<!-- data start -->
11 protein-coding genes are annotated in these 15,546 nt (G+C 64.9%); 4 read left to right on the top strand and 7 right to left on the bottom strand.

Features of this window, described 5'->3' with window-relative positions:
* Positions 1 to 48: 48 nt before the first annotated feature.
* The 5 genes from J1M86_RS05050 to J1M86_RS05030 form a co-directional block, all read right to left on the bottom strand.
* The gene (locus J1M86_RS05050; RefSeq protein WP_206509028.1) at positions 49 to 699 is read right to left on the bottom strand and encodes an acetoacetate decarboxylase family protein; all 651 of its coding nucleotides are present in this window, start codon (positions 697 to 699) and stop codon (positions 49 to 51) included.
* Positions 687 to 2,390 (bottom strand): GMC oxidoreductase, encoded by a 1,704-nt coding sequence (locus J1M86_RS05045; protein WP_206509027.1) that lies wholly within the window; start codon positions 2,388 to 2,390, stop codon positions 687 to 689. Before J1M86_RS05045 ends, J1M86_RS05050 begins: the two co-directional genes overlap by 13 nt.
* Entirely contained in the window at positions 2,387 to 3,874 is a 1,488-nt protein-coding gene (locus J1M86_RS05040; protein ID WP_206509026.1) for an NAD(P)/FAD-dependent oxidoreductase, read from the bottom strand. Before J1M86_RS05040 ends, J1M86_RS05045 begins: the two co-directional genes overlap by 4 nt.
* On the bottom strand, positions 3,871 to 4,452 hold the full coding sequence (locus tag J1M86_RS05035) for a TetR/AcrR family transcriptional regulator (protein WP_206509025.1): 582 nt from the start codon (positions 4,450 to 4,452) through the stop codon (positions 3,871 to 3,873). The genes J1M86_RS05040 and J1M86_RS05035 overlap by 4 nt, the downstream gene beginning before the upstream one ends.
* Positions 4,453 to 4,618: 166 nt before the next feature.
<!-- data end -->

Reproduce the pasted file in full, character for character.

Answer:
11 protein-coding genes are annotated in these 15,546 nt (G+C 64.9%); 4 read left to right on the top strand and 7 right to left on the bottom strand.

Features of this window, described 5'->3' with window-relative positions:
* Positions 1 to 48: 48 nt before the first annotated feature.
* The 5 genes from J1M86_RS05050 to J1M86_RS05030 form a co-directional block, all read right to left on the bottom strand.
* The gene (locus J1M86_RS05050; RefSeq protein WP_206509028.1) at positions 49 to 699 is read right to left on the bottom strand and encodes an acetoacetate decarboxylase family protein; all 651 of its coding nucleotides are present in this window, start codon (positions 697 to 699) and stop codon (positions 49 to 51) included.
* Positions 687 to 2,390 (bottom strand): GMC oxidoreductase, encoded by a 1,704-nt coding sequence (locus J1M86_RS05045; protein WP_206509027.1) that lies wholly within the window; start codon positions 2,388 to 2,390, stop codon positions 687 to 689. Before J1M86_RS05045 ends, J1M86_RS05050 begins: the two co-directional genes overlap by 13 nt.
* Entirely contained in the window at positions 2,387 to 3,874 is a 1,488-nt protein-coding gene (locus J1M86_RS05040; protein ID WP_206509026.1) for an NAD(P)/FAD-dependent oxidoreductase, read from the bottom strand. Before J1M86_RS05040 ends, J1M86_RS05045 begins: the two co-directional genes overlap by 4 nt.
* On the bottom strand, positions 3,871 to 4,452 hold the full coding sequence (locus tag J1M86_RS05035) for a TetR/AcrR family transcriptional regulator (protein WP_206509025.1): 582 nt from the start codon (positions 4,450 to 4,452) through the stop codon (positions 3,871 to 3,873). The genes J1M86_RS05040 and J1M86_RS05035 overlap by 4 nt, the downstream gene beginning before the upstream one ends.
* Positions 4,453 to 4,618: 166 nt before the next feature.